Think Like A Man
Starring: Michael Ealy, Kevin Hart, Meagan Good, Taraji P. Henson, Regina Hall, Romany Malco, Terrence Jenkins, Jerry Ferrara, Gabrielle Union, Steve Harvey
It’s obvious from the first few minutes of the new romantic comedy Think Like A Man that director Tim Story, the screenwriters, and the cast are aiming for something different.
Purposely avoiding the unfortunate trend of over-the-top buffoonery commonplace in recent Black comedy films, they intentionally take aim for a more sophisticated, sleek, well-upholstered type of rom-com.
It wants to harken back to the glory days of ‘90s Black cinema such as 1992’s Eddie Murphy-Reggie Hudlin directed comedy Boomerang. If it doesn’t quite reaching that level, it does genuinely come close at times. That alone makes the film worth seeing and is a huge positive step up from the usual dreary dreck.
Think Like A Man is a slick, attractive and witty film populated with believable and appealing characters who act, for a change, like real adult people with real problems. But more importantly it’s charming, very funny, and surprisingly very witty, a trait that is sadly rarely seen in films today in general, and especially in Black films.
The movie is based, of course, on Steve Harvey’s best selling and controversial relationship book in which the comedian/deejay revealed to women, at least in his point of view, all the hidden secrets and thoughts of men when it comes to women and relationships and how they can use that information to their advantage.
However, the film takes what was a non-fiction book and structures a multi-storied plot invoking several couples –– each with some issue to surmount.
There’s the hard, aggressive businesswoman looking for her male equal and the poor unemployed chef (Henson and Ealy); the player and the good girl looking for commitment (Malco and Good); the single mom and the mama’s boy (Hall and Jenkins); and the professional woman and the underachiever (Union and Ferrara).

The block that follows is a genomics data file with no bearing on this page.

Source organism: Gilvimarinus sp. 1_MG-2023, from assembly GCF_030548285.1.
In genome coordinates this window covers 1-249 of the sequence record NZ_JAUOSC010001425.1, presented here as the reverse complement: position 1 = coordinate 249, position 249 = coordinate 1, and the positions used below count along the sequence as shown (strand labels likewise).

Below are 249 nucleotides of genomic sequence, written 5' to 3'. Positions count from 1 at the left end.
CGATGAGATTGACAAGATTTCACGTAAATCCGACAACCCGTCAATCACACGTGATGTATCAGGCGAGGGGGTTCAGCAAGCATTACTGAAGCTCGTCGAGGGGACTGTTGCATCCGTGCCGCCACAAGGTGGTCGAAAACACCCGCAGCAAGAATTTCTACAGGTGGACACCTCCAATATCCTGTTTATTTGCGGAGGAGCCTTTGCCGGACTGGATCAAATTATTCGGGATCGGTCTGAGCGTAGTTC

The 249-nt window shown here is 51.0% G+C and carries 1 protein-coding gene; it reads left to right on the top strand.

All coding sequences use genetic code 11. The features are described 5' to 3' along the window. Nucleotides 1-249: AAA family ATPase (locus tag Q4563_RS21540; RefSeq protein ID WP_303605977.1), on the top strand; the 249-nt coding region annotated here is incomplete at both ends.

And buzzing around like an annoying insect, stealing every scene he’s in, is Kevin Hart, the smart ass, cynical wise guy who’s inwardly emotionally fragile and on the breaking edge due to his recent divorce.
The relationships get turned when the women discover Harvey’s book and use it to their advantage to gain the upper hand with the men they’re involved with without their knowledge.
That is…until a plot twist in the second half of the film, which takes everything that went on previously into a whole other direction.
Helped enormously by a sharp and funny screenplay (with some of the funniest zingers aimed at Tyler Perry) and some sympathetic and terrific performances by everyone involved, the film avoids the cheap and tawdry, instead going for a slick smooth approach.
The film is also a welcome career comeback for director Story, after his successful, but critically reviled Fantastic Four films.
If there is one shortcoming, it’s the film’s plot predictability. Instead of the off-beat, unexpected plot development that could have taken the film on a whole different level, we know exactly how each story is going to play out long in advance before it actually happens.
Not that there’s anything wrong with that, but a little originality could have gone a long way.
Nevertheless, Think Like A Man is remarkably engaging and a genuinely entertaining spring film surprise that deserves to be a big hit.